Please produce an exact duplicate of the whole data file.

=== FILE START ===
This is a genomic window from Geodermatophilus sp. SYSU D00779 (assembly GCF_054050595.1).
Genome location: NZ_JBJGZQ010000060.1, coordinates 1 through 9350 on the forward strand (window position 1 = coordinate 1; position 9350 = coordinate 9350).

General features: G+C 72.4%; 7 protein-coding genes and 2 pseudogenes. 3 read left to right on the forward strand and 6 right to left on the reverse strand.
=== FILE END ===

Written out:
This is a genomic window from Geodermatophilus sp. SYSU D00779 (assembly GCF_054050595.1).
Genome location: NZ_JBJGZQ010000060.1, coordinates 1 through 9350 on the forward strand (window position 1 = coordinate 1; position 9350 = coordinate 9350).

General features: G+C 72.4%; 7 protein-coding genes and 2 pseudogenes. 3 read left to right on the forward strand and 6 right to left on the reverse strand.